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Kingfish at 3 King Islands part 1
4:36PM 12th Aug 13

Big blue water, even bigger swells, and then there are the wicked currents to complicate a kayaker’s navigation. One minute you could be relaxing in placid waters, the next you’re contending with standing waves towering over your head as you try to do battle with monster kingfish from your skinny craft. This is the stuff dreams and legends are made of, and finally a small group of us have had the opportunity to sample it.

Kayak anglers Rob, Shelley, Stuart and I were joined by line anglers Neil and Gordon for a mother-ship expedition aboard Demelza, skippered by Tank Barker and Lionel Korach, and crewed by David Barker. Our intention was to target kingfish, try for bass or hapuku, and explore the potential for multi-day, live-aboard trips with kayaks to remote and exotic locations. As with any trip where the skills of skippers such as Tank and Lionel are available, this expedition turned into something far more than the original plan, with king tarakihi, snapper into the 20lb-plus category, and huge trevally complementing the superb kingfish being boated.

As if that wasn’t enough, an array of other species – ranging from scorpion fish to golden snapper – filled the gaps while taking a rest from the manic jigging action. Only the ’puka and bass proved elusive, although we did have an incident that caused a few chuckles! After each on-the-water session, we had the distinct pleasure of returning to a comfortable mothership with sufficient space to stow the kayaks and re-sort any equipment for the next excursion.

Something else adding immensely to the trip was the excellent food. We burned a lot of calories while dragging in big fish (or being dragged around by them), so to ‘refuel’ without resorting to the usual kayakers’ fare was fantastic (thanks Tank, that lamb roast with mint sauce was an absolute winner).

Weather considerations

The Three Kings are roughly 55km northwest of Cape Rienga, ensuring they’re exposed to conditions from any direction. It goes without saying that additional help is a very, VERY long way away, making any kayak excursion to the area a serious undertaking. It’s not unusual to have swells arriving from several directions, making it difficult – if not impossible – to find shelter. Throw in the need to launch kayaks and safely transfer paddlers aboard (plus recover them back again later in the day) and it becomes critical to get the weather right.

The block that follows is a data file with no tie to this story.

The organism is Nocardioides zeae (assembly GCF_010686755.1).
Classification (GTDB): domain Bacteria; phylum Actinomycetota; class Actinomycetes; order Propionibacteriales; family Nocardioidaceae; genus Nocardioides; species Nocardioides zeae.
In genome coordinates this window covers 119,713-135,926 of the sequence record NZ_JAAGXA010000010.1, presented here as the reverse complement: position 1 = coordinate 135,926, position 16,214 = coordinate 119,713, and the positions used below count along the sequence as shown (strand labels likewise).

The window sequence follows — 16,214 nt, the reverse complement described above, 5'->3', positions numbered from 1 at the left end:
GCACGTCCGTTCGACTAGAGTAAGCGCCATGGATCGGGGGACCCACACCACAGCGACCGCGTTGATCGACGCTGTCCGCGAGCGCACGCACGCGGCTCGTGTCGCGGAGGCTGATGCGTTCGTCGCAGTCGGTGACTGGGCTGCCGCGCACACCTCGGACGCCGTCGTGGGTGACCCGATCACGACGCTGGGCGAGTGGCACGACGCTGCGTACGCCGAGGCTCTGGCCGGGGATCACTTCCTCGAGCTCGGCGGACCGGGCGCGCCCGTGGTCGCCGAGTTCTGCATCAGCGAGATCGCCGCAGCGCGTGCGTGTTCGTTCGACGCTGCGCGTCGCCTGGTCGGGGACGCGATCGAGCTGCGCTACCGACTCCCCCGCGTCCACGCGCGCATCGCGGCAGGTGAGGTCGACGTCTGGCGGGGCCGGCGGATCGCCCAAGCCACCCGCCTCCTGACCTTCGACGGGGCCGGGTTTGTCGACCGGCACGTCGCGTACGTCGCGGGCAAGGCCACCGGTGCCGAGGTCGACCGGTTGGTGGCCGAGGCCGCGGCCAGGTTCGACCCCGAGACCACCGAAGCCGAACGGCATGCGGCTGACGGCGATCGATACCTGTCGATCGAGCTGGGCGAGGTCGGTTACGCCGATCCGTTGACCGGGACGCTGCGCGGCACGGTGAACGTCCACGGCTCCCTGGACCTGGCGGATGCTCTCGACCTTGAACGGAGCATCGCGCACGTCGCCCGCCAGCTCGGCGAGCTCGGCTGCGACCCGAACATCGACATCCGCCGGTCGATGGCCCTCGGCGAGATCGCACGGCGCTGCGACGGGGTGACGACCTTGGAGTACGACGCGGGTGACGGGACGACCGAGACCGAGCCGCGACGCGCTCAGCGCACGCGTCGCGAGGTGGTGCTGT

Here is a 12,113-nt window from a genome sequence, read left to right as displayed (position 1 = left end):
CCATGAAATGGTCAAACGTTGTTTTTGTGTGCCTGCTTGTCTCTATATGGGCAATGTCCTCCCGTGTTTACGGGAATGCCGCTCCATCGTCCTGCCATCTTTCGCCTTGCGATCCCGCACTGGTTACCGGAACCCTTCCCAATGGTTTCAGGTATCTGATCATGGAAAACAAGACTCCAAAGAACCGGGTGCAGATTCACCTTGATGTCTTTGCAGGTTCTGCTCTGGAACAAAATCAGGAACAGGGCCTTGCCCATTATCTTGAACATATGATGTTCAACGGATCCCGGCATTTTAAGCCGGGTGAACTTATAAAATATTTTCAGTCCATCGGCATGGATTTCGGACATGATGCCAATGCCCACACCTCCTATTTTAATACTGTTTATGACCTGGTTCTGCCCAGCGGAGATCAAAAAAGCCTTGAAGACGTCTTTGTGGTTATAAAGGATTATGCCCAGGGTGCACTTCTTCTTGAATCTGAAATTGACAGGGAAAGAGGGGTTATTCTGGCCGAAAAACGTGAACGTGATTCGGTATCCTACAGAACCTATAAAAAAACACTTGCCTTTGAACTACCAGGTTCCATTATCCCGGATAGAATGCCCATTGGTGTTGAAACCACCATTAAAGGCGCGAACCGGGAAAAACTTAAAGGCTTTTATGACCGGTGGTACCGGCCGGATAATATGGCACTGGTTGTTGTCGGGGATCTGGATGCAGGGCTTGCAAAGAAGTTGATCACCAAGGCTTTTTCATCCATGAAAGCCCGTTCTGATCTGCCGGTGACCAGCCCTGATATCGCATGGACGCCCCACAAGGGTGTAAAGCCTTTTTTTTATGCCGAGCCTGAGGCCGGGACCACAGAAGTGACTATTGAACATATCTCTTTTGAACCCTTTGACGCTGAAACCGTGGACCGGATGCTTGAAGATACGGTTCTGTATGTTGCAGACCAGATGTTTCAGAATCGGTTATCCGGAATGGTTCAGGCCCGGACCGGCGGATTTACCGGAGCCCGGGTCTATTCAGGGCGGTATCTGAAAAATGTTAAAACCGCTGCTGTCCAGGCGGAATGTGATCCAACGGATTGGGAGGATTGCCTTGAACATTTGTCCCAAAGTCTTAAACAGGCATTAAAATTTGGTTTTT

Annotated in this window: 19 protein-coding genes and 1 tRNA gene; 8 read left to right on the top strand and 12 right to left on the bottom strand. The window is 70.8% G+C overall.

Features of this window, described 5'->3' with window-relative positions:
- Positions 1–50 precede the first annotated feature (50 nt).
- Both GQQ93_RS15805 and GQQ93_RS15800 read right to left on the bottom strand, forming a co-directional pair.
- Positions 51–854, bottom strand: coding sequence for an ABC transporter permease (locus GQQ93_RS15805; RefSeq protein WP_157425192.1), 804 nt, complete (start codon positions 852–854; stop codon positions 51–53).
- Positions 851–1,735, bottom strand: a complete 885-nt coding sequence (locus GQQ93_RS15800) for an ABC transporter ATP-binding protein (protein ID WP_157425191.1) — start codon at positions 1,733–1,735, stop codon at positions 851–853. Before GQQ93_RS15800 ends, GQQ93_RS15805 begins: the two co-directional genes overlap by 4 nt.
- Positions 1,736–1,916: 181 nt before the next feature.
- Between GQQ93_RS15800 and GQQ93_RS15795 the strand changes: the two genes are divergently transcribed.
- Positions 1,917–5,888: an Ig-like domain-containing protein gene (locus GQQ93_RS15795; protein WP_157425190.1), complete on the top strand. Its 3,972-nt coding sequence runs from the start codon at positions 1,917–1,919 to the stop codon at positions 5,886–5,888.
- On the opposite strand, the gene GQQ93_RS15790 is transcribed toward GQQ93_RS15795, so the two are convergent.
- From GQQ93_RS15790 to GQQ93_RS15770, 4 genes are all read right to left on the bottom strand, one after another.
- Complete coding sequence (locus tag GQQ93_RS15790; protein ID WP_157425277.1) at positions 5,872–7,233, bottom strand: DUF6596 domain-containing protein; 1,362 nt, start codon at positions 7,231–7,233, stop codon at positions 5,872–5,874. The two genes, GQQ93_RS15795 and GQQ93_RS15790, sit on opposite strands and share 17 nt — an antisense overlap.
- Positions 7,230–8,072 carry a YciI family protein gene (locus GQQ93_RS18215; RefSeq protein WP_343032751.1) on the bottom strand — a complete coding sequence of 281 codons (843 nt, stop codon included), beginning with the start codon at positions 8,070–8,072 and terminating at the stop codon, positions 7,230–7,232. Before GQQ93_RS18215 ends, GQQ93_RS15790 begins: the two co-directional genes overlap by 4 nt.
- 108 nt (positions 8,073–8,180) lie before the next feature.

Our first dates at the beginning of April ended up blown out, with mountainous swells making it impossible to get paddlers safely on the water. But fortunately the crew was flexible with dates, so the decision was made to focus on getting to the Kings rather than opting for a secondary ‘Plan B’ destination. It would be a case of watching for a weather window when Demelza was available, and broadcasting a call to action when the two coincided. Even so, when everything came together in early July, it became a mad scramble to return from the Bounty Hunter Tournament in Coromandel and get up to Houhora in time for departure.

Kingfish focus

A prime focus for this later expedition (aside from simply paddling one of the world’s most awesome destinations) had to be the monster hoodlums residing there – after all, who could go to the Three Kings without targeting kingfish. However, we went prepared for anything and everything, so the mountains of gear disappearing over the side of the wharf into Demelza’s cavernous hold had to be seen to be believed. Due to the kingfish focus, the largest volume of gear covered techniques ranging from stick- baiting and poppering to jigging and live baiting.

Unfortunately, not all of it got used, with our targets opting to hang deep on this trip. This meant the surface-action tackle didn’t really get a stretch from the kayaks (though the mother-ship crew managed a couple on stick-baits) and the most successful technique ended up being mechanical jigging. This proved even more successful than live baiting, and even our most spectacular fish fell to various chunks of heavy metal.

From a purely personal perspective, mechanical jigging for kingfish from a kayak is a technique I’d only lightly delved into, having focused much more on live and dead baits, as well as large soft-plastics in the past. So this expedition provided the ideal opportunity to truly focus on mechanical jigging as a technique, with plenty of fish around to try variations on the theme. There’s nothing like having plenty of action to tweak your technique!